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Table of Contents
Year : 2020  |  Volume : 63  |  Issue : 6  |  Page : 256-262

Effects of female sex hormones on the development of atherosclerosis

1 Department of Physiology, School of Medicine; Graduate Institute of Medical Sciences, College of Medicine, Taipei Medical University, Taipei, Taiwan
2 Department of Physiology, School of Medicine; Graduate Institute of Medical Sciences, College of Medicine; Cancer Research Center, Taipei Medical University Hospital; Cell Physiology and Molecular Image Research Center, Wan Fang Hospital, Taipei Medical University, Taipei, Taiwan

Date of Submission31-Aug-2020
Date of Decision12-Oct-2020
Date of Acceptance23-Oct-2020
Date of Web Publication07-Dec-2020

Correspondence Address:
Prof. Wen-Sen Lee
Graduate Institute of Medical Sciences, College of Medicine, Taipei Medical University, 250 Wu-Hsing Street, Taipei 110
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Source of Support: None, Conflict of Interest: None

DOI: 10.4103/CJP.CJP_69_20

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Atherosclerosis and associated pathologies, such as coronary artery disease, peripheral vascular disease, and stroke, are still the leading cause of death in Western society. The impact of female sex hormones on cardiovascular diseases has been studied intensively with conflicting findings. The controversy is mainly due to the differences in groups sampling, animal models used, hormonal treatment regimens, and the data analyzed. In the present article, the results of in vitro and in vivo studies and clinical trials are under review.

Keywords: Atherosclerosis, estradiol, estrogen, progesterone, progestogen

How to cite this article:
Hsu SP, Lee WS. Effects of female sex hormones on the development of atherosclerosis. Chin J Physiol 2020;63:256-62

How to cite this URL:
Hsu SP, Lee WS. Effects of female sex hormones on the development of atherosclerosis. Chin J Physiol [serial online] 2020 [cited 2022 Aug 17];63:256-62. Available from: https://www.cjphysiology.org/text.asp?2020/63/6/256/302576

  Introduction Top

Atherosclerosis, a disorder characterized by yellowish plaques containing cells, connective tissue elements, cellular debris, and excessive lipid in the inner layers of the artery walls,[1] is a term describing any stiffening of arteries associated with the formation of plaques which hamper the blood flow. Atherosclerosis appears to be caused by a combination of factors, including genetic susceptibility and certain lifestyle issues such as diet, smoking, and lack of physical exercise. Epidemiological studies have suggested that the prevalence rate of atherosclerosis is increasing worldwide concurrent with expanding adaptation of Western lifestyle and behaviors.[2],[3] It is anticipated that cardiovascular diseases will become the principal cause of death globally extending to developing countries and into Eastern Europe along with the increasing incidence of diabetes and obesity.[4]

  Underlying Causes of Atherosclerosis Top

The process of atheroma development is called atherogenesis and the overall result of the disease process is called atherosclerosis. Atherosclerotic lesions, asymmetric intimal thickenings of the artery, are preceded by a fatty streak, which is an accumulation of various cells (such as foam cells, T cells, aggregated platelets, and vascular smooth muscle cells) located in the intima. The atheromata are made up of cells (mostly blood-borne inflammatory and immune cells), connective tissue, lipids, and debris.[1] The center of an atherosclerotic lesion is infiltrated by macrophages and T cells. Many of the immune cells can produce inflammatory cytokines.[5],[6],[7]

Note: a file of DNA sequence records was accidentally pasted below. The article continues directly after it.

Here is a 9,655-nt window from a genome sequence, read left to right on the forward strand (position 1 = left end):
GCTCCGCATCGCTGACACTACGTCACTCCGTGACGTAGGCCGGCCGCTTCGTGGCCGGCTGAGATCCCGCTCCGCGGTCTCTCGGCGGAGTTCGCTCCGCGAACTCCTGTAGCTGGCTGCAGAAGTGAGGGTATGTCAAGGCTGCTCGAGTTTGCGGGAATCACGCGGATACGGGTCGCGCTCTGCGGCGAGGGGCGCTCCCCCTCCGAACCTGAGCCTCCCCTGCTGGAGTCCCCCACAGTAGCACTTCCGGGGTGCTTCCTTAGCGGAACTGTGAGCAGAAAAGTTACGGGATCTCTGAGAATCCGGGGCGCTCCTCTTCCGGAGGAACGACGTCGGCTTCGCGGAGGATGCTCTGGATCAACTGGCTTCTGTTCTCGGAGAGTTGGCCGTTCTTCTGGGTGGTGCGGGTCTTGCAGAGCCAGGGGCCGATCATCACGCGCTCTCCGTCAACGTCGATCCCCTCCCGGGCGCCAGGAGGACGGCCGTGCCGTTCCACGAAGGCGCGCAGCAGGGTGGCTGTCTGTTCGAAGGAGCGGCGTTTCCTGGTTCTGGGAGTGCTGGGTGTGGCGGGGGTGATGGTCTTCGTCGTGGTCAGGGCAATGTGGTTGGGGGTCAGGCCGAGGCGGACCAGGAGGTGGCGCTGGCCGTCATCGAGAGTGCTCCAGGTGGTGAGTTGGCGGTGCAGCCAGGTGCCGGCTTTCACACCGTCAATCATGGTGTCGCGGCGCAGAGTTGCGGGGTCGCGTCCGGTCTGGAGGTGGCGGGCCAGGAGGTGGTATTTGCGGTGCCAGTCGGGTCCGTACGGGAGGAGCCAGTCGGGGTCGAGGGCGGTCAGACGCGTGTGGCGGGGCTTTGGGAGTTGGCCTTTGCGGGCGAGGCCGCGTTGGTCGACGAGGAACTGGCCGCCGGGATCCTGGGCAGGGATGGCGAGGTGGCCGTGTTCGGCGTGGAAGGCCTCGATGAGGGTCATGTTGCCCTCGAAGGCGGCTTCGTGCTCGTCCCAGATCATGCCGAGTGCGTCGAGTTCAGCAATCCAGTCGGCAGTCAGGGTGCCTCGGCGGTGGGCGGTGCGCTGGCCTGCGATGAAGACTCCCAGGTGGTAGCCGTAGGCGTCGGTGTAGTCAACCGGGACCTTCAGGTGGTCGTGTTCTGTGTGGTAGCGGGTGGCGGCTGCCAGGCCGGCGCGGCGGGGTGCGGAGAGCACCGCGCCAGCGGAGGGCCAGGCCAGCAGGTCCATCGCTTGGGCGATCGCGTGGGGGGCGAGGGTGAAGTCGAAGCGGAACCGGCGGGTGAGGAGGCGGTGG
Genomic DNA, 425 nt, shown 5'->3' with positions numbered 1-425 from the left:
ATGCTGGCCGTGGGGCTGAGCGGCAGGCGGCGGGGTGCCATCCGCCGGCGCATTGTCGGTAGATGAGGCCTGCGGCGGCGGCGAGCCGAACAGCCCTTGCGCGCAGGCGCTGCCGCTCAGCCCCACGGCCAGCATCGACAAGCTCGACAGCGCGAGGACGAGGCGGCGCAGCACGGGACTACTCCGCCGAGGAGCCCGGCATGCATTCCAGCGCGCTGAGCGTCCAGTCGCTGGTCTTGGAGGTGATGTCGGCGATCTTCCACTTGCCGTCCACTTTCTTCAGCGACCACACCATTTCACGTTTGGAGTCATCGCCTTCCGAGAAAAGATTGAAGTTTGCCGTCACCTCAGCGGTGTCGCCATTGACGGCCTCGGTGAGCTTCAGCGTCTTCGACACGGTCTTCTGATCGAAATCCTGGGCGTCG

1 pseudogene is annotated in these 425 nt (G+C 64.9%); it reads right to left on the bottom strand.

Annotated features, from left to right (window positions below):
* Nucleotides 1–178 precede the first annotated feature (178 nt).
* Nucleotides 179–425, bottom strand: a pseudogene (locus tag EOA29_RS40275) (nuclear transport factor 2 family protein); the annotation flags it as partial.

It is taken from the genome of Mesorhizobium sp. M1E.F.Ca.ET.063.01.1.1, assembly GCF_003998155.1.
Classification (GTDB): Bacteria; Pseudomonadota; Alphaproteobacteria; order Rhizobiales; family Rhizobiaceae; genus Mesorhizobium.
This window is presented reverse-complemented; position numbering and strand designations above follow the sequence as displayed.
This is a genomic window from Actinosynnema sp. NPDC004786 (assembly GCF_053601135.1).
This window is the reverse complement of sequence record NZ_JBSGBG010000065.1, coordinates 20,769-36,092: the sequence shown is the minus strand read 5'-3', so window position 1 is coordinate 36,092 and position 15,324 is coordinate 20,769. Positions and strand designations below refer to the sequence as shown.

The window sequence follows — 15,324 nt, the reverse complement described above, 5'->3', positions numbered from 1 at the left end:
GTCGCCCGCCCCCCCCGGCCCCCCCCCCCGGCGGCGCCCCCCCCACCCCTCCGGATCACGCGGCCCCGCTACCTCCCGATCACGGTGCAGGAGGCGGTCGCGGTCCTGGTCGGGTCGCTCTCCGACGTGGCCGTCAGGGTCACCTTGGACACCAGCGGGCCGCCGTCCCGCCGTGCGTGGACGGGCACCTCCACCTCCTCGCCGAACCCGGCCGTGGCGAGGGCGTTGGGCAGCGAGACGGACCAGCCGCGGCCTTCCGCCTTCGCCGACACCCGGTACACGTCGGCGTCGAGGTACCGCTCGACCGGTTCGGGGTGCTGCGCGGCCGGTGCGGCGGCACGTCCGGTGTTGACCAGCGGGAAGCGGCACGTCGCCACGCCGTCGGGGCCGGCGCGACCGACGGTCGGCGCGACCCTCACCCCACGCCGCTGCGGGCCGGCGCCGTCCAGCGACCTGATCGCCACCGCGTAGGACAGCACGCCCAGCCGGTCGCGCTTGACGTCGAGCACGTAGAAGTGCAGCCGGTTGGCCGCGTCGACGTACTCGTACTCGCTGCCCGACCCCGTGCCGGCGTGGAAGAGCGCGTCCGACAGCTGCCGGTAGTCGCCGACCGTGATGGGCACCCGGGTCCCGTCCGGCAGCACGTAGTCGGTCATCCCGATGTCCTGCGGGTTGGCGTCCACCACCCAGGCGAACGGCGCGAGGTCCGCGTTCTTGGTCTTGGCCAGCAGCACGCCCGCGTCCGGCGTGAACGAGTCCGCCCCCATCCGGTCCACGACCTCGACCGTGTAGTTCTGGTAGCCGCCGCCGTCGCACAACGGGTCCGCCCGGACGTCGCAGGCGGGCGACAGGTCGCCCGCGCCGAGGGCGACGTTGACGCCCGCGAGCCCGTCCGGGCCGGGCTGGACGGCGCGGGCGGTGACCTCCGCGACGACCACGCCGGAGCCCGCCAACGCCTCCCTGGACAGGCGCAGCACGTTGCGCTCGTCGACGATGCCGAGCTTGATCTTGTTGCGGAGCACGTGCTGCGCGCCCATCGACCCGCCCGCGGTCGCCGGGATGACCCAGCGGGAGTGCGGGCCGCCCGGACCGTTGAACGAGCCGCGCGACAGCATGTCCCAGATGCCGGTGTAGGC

It has been suggested that the three main personal risk factors of atherosclerosis are the plasma levels of low-density lipoprotein (LDL), elevated blood pressure, and smoking cigarette. The one essential underlying cause of serious atherosclerosis seems to be a high plasma LDL cholesterol (LDL-C) concentration. Cholesterol, a lipophilic molecule, does not dissolve well in the blood and has to be transported within the plasma by binding to lipoproteins. When excessive LDL-C circulates in the bloodstream, it can form the plaque, subsequently developing atherosclerosis, which can narrow the arteries, hence hampering blood flow. On the other hand, high-density lipoprotein (HDL) carries cholesterol away from the arteries and removes excess cholesterol from the arterial plaques. The causal relation between plasma levels of LDL-C and coronary heart disease (CHD) is well established. Patients, who have heterozygous familial hypercholesterolemia with mutations in the LDL receptor, show chronic persistent high LDL-C levels and increases of the risk of early heart attack.[8] The deposition of LDL in the intima induces the infiltration of macrophages, T cells, and mast cells in the artery wall. Many of these infiltrated immune cells produce inflammatory cytokines.[6],[7],[9] The interaction between immune mechanisms and metabolic risk factors initiates, propagates, and activates lesions in the arteries. Although the pathophysiologic mechanisms responsible for atherosclerosis is not fully elucidated, one theory holds that atherosclerosis is a chronic inflammatory disease.[10],[11],[12],[13],[14],[15],[16],[17] In response to injury and to various stimuli, the activated vascular endothelial cells produce cytokines, such as interleukin-10 and transformed growth factor-β, and growth factors, such as vascular endothelial growth factor and platelet-derived growth factor subunit B (PDGF-B), to promote proliferation and migration of vascular smooth muscle cells. Normally, vascular smooth muscle cells are located in the media layer of arteries, and have a very low proliferation rate. However, proliferation and migration of vascular smooth muscle cells (two major events in the formation of atherosclerotic lesions in humans) are increased in the forming neointima in the development of atherosclerosis.[18]